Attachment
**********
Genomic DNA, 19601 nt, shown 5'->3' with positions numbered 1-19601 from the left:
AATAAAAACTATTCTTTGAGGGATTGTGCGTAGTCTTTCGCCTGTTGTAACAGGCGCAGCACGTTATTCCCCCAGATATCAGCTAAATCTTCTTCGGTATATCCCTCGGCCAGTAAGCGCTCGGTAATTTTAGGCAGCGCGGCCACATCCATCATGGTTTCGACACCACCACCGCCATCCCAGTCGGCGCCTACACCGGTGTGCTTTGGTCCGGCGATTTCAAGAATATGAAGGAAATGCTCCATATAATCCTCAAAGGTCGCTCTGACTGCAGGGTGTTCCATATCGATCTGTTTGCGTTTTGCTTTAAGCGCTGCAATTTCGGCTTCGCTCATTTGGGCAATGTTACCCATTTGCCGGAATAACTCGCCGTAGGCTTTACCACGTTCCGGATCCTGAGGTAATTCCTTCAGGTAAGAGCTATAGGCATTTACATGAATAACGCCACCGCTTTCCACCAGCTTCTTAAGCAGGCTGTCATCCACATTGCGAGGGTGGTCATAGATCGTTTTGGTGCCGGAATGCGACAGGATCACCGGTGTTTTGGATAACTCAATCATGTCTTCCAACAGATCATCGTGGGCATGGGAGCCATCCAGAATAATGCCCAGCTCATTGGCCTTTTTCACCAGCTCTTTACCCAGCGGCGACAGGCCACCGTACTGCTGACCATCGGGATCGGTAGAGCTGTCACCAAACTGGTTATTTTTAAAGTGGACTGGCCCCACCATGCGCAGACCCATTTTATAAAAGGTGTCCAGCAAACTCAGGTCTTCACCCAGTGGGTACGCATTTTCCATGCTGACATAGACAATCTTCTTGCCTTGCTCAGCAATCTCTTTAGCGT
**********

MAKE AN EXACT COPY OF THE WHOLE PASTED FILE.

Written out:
Genomic DNA, 19601 nt, shown 5'->3' with positions numbered 1-19601 from the left:
AATAAAAACTATTCTTTGAGGGATTGTGCGTAGTCTTTCGCCTGTTGTAACAGGCGCAGCACGTTATTCCCCCAGATATCAGCTAAATCTTCTTCGGTATATCCCTCGGCCAGTAAGCGCTCGGTAATTTTAGGCAGCGCGGCCACATCCATCATGGTTTCGACACCACCACCGCCATCCCAGTCGGCGCCTACACCGGTGTGCTTTGGTCCGGCGATTTCAAGAATATGAAGGAAATGCTCCATATAATCCTCAAAGGTCGCTCTGACTGCAGGGTGTTCCATATCGATCTGTTTGCGTTTTGCTTTAAGCGCTGCAATTTCGGCTTCGCTCATTTGGGCAATGTTACCCATTTGCCGGAATAACTCGCCGTAGGCTTTACCACGTTCCGGATCCTGAGGTAATTCCTTCAGGTAAGAGCTATAGGCATTTACATGAATAACGCCACCGCTTTCCACCAGCTTCTTAAGCAGGCTGTCATCCACATTGCGAGGGTGGTCATAGATCGTTTTGGTGCCGGAATGCGACAGGATCACCGGTGTTTTGGATAACTCAATCATGTCTTCCAACAGATCATCGTGGGCATGGGAGCCATCCAGAATAATGCCCAGCTCATTGGCCTTTTTCACCAGCTCTTTACCCAGCGGCGACAGGCCACCGTACTGCTGACCATCGGGATCGGTAGAGCTGTCACCAAACTGGTTATTTTTAAAGTGGACTGGCCCCACCATGCGCAGACCCATTTTATAAAAGGTGTCCAGCAAACTCAGGTCTTCACCCAGTGGGTACGCATTTTCCATGCTGACATAGACAATCTTCTTGCCTTGCTCAGCAATCTCTTTAGCGT